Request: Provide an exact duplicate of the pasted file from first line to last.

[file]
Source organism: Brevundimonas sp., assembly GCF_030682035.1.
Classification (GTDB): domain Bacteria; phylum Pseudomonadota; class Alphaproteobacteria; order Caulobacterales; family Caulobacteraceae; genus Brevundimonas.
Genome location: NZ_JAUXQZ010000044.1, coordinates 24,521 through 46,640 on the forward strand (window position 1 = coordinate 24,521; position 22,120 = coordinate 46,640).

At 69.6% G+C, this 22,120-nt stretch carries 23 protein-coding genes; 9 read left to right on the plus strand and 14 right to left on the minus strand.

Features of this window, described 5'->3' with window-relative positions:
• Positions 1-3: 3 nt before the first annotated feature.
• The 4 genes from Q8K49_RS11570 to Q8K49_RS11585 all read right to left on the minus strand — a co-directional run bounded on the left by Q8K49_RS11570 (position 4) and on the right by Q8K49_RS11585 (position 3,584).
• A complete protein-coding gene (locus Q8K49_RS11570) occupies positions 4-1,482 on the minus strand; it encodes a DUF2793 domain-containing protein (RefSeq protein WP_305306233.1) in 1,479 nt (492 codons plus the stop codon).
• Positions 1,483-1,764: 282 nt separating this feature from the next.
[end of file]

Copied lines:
Source organism: Brevundimonas sp., assembly GCF_030682035.1.
Classification (GTDB): domain Bacteria; phylum Pseudomonadota; class Alphaproteobacteria; order Caulobacterales; family Caulobacteraceae; genus Brevundimonas.
Genome location: NZ_JAUXQZ010000044.1, coordinates 24,521 through 46,640 on the forward strand (window position 1 = coordinate 24,521; position 22,120 = coordinate 46,640).

At 69.6% G+C, this 22,120-nt stretch carries 23 protein-coding genes; 9 read left to right on the plus strand and 14 right to left on the minus strand.

Features of this window, described 5'->3' with window-relative positions:
• Positions 1-3: 3 nt before the first annotated feature.
• The 4 genes from Q8K49_RS11570 to Q8K49_RS11585 all read right to left on the minus strand — a co-directional run bounded on the left by Q8K49_RS11570 (position 4) and on the right by Q8K49_RS11585 (position 3,584).
• A complete protein-coding gene (locus Q8K49_RS11570) occupies positions 4-1,482 on the minus strand; it encodes a DUF2793 domain-containing protein (RefSeq protein WP_305306233.1) in 1,479 nt (492 codons plus the stop codon).
• Positions 1,483-1,764: 282 nt separating this feature from the next.